10 Dec 2019 5:00pm - 7:00pm Room SG1, Alison Richard Building, Cambridge, CB3 9DT


In this installment of the gloknos Annual Lecture Series, we are thrilled to hear from Dr Amanda Rees (University of York) about her current research.

Attempts to turn history into a quantitative, predictive science have recently been much in the news – but such approaches depend on treating the past as a reliable guide to the future, and assuming that ‘human nature’ (whatever that means) will remain pretty much unchanged. This approach sits uneasily alongside other claims that the pace and influence of cultural-technical change is now so great that it will fundamentally alter both the scope of society and the shape of humanity. In this talk, we will use science fiction (in particular, the work of HG Wells, Isaac Asimov, Alistair Reynolds and Jodi Taylor) to explore the relationship between these two perspectives, and to consider what lessons, if any, we can learn for the future of history.

Amanda Rees has published widely on the history of the field sciences, on the history and sociology of the relationship between humans and other animals, and on the history of prehistory. Her current research reflects an interest in the history of the idea of the future, with a focus on science fiction and futures in literature.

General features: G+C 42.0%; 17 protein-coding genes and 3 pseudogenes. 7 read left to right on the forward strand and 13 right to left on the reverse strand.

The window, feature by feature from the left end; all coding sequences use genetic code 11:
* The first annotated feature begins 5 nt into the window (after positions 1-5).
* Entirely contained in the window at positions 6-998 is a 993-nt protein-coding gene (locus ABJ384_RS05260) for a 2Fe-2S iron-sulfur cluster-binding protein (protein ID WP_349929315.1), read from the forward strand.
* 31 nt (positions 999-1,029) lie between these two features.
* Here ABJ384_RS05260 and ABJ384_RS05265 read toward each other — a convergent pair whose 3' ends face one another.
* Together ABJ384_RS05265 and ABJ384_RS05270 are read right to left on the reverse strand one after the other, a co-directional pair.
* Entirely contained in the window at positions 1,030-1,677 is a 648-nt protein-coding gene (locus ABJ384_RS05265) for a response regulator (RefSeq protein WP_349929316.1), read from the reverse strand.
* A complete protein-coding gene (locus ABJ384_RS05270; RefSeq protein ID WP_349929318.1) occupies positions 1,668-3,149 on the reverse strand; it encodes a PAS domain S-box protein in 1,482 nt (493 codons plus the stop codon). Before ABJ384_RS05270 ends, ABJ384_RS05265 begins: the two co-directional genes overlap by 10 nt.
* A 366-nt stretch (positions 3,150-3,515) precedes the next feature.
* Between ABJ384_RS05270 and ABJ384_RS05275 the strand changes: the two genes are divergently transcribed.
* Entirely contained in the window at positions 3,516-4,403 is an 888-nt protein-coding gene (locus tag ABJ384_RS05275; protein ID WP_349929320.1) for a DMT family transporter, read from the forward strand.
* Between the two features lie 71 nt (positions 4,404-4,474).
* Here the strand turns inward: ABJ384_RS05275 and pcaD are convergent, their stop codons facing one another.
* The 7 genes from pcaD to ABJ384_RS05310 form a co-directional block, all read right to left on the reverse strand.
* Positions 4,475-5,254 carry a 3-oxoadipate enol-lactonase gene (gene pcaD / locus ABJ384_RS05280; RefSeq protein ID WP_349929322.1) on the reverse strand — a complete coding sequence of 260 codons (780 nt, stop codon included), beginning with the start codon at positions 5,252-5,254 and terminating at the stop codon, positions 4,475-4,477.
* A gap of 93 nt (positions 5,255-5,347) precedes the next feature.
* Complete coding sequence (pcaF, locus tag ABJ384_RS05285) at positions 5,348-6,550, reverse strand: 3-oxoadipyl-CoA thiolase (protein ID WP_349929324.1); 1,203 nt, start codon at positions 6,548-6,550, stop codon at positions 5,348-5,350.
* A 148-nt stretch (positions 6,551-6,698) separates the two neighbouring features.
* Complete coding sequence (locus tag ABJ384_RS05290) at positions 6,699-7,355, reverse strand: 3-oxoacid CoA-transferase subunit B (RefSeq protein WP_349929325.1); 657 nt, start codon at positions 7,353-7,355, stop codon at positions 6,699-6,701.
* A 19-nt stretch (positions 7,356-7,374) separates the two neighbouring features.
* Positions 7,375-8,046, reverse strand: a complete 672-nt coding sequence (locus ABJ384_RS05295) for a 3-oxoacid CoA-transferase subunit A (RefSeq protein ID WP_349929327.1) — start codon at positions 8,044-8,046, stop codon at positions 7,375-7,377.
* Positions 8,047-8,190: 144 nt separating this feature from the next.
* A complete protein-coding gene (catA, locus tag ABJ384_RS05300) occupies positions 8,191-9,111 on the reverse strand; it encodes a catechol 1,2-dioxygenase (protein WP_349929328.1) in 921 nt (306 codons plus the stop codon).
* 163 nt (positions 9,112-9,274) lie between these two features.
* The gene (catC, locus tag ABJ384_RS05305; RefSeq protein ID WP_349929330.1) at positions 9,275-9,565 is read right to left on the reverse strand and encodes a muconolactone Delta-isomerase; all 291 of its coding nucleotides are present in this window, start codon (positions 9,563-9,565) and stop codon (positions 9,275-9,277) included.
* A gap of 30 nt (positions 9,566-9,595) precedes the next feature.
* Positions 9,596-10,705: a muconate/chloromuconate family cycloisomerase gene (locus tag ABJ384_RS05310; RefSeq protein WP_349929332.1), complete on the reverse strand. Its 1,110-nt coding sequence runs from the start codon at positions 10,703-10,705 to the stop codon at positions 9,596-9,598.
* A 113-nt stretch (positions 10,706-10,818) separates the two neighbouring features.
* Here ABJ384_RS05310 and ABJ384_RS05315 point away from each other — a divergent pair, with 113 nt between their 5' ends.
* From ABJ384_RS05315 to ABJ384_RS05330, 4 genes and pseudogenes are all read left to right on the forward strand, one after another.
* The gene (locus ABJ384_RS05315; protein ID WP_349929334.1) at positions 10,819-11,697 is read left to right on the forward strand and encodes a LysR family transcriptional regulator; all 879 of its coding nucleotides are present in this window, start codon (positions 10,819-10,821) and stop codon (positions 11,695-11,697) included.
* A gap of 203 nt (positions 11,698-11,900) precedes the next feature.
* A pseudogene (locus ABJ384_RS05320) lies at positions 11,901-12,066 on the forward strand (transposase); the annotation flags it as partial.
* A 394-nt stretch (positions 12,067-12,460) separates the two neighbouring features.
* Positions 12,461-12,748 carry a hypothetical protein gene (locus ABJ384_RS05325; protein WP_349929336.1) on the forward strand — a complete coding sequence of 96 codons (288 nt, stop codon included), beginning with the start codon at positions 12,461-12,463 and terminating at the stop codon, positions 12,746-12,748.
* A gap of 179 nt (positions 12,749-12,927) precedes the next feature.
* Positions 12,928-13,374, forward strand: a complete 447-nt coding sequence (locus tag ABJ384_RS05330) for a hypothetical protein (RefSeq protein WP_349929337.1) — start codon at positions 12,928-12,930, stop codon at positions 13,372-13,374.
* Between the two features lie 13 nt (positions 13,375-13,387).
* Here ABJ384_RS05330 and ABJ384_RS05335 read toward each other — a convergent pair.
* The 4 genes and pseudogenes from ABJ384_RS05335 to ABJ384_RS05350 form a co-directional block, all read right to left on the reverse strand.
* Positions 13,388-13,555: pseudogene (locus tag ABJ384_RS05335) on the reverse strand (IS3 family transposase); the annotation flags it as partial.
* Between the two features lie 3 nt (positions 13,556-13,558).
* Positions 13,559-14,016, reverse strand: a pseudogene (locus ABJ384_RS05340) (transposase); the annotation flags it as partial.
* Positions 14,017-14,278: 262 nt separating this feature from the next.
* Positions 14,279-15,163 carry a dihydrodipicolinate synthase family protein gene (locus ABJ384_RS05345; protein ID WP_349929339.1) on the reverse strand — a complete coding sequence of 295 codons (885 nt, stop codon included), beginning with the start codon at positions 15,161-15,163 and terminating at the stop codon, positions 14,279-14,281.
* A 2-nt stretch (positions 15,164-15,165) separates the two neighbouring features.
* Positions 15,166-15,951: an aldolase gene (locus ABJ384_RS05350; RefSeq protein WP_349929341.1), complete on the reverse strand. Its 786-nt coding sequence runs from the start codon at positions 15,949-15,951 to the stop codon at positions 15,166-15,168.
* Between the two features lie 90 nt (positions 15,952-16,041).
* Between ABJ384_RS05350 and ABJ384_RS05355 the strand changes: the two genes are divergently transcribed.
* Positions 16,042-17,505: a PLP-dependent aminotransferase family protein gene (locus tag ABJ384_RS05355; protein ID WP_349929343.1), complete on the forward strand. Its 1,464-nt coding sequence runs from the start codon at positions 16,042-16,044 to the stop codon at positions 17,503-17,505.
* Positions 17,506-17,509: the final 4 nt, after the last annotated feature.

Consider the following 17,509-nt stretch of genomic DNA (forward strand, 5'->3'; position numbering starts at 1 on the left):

Attendance is free but spaces are limited, so please email to reserve your seat. Please be aware that we will take an audio recording of this event, which may include any questions and responses delivered by the audience.

Want to share this event? Download and print a poster here.


gloknos is initially funded for 5 years by the European Research Council through a Consolidator Grant awarded to Dr Inanna Hamati-Ataya for her project ARTEFACT (2017-2022). ARTEFACT is funded by the European Research Council under the European Union’s Horizon 2020 Framework Programme for Research and Innovation (ERC grant agreement no. 724451). For information about gloknos or ARTEFACT please contact the administrator in the first instance.



28 October 2019

Prof Luis Lobo-Guerrero (University of Groningen) – Novelty and the Emergence of the Western Global in the Early Sixteenth Century

10 December 2019

Dr Amanda Rees (University of York) – The Future of History: From Cliodynamics to Degenerative Dystopia, via Science Fiction

7 February 2020

Dr Dag Herbjørnsrud (SGOKI, Oslo) – From Epistemicide to Global Knowledge: Reconstructing a Decolonised Academy

15 April 2020

Dr Sonja Brentjes (Max Planck Institute for the History of Science, Berlin) – Heavens and Earth: An Empirical Approach to Knowledge Across Cultures

15 May 2020

Prof Sarah de Rijcke (Universiteit Leiden) – Title TBC

15 June 2020

Prof Stéphane Van Damme (European University Institute) – Towards a Global History of Knowledge? Premises, Promises, Concerns

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